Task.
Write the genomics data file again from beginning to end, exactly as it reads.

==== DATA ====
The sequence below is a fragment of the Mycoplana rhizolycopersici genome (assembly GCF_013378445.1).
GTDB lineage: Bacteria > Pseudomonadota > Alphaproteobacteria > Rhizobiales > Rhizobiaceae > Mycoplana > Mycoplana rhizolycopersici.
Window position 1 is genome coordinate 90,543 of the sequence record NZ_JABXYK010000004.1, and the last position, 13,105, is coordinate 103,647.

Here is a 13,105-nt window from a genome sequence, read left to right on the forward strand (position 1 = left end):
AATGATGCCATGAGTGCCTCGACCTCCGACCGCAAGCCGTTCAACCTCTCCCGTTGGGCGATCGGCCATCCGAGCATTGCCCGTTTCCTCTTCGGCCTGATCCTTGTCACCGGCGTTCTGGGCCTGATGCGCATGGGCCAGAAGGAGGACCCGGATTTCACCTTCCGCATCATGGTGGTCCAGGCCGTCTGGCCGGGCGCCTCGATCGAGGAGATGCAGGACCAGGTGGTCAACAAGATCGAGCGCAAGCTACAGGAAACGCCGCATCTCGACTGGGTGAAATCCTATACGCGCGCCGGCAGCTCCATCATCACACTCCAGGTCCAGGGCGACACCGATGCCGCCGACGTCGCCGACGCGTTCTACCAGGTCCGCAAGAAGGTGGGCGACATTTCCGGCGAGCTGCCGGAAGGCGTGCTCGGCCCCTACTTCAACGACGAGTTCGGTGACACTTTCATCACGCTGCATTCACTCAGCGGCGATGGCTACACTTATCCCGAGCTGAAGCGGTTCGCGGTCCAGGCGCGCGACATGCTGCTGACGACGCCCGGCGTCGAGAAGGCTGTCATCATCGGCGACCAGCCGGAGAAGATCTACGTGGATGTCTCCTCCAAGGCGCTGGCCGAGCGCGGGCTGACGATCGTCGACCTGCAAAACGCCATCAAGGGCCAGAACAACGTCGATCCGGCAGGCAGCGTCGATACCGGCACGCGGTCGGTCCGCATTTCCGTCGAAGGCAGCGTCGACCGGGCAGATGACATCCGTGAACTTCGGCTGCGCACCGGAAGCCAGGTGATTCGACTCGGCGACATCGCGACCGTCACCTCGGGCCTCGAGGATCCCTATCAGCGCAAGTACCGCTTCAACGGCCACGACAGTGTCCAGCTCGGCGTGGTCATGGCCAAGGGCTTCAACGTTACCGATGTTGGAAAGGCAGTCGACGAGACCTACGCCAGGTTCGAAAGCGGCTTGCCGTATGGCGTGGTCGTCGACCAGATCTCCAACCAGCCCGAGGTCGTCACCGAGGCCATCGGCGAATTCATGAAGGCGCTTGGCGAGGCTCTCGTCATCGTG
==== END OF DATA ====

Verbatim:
The sequence below is a fragment of the Mycoplana rhizolycopersici genome (assembly GCF_013378445.1).
GTDB lineage: Bacteria > Pseudomonadota > Alphaproteobacteria > Rhizobiales > Rhizobiaceae > Mycoplana > Mycoplana rhizolycopersici.
Window position 1 is genome coordinate 90,543 of the sequence record NZ_JABXYK010000004.1, and the last position, 13,105, is coordinate 103,647.

Here is a 13,105-nt window from a genome sequence, read left to right on the forward strand (position 1 = left end):
AATGATGCCATGAGTGCCTCGACCTCCGACCGCAAGCCGTTCAACCTCTCCCGTTGGGCGATCGGCCATCCGAGCATTGCCCGTTTCCTCTTCGGCCTGATCCTTGTCACCGGCGTTCTGGGCCTGATGCGCATGGGCCAGAAGGAGGACCCGGATTTCACCTTCCGCATCATGGTGGTCCAGGCCGTCTGGCCGGGCGCCTCGATCGAGGAGATGCAGGACCAGGTGGTCAACAAGATCGAGCGCAAGCTACAGGAAACGCCGCATCTCGACTGGGTGAAATCCTATACGCGCGCCGGCAGCTCCATCATCACACTCCAGGTCCAGGGCGACACCGATGCCGCCGACGTCGCCGACGCGTTCTACCAGGTCCGCAAGAAGGTGGGCGACATTTCCGGCGAGCTGCCGGAAGGCGTGCTCGGCCCCTACTTCAACGACGAGTTCGGTGACACTTTCATCACGCTGCATTCACTCAGCGGCGATGGCTACACTTATCCCGAGCTGAAGCGGTTCGCGGTCCAGGCGCGCGACATGCTGCTGACGACGCCCGGCGTCGAGAAGGCTGTCATCATCGGCGACCAGCCGGAGAAGATCTACGTGGATGTCTCCTCCAAGGCGCTGGCCGAGCGCGGGCTGACGATCGTCGACCTGCAAAACGCCATCAAGGGCCAGAACAACGTCGATCCGGCAGGCAGCGTCGATACCGGCACGCGGTCGGTCCGCATTTCCGTCGAAGGCAGCGTCGACCGGGCAGATGACATCCGTGAACTTCGGCTGCGCACCGGAAGCCAGGTGATTCGACTCGGCGACATCGCGACCGTCACCTCGGGCCTCGAGGATCCCTATCAGCGCAAGTACCGCTTCAACGGCCACGACAGTGTCCAGCTCGGCGTGGTCATGGCCAAGGGCTTCAACGTTACCGATGTTGGAAAGGCAGTCGACGAGACCTACGCCAGGTTCGAAAGCGGCTTGCCGTATGGCGTGGTCGTCGACCAGATCTCCAACCAGCCCGAGGTCGTCACCGAGGCCATCGGCGAATTCATGAAGGCGCTTGGCGAGGCTCTCGTCATCGTG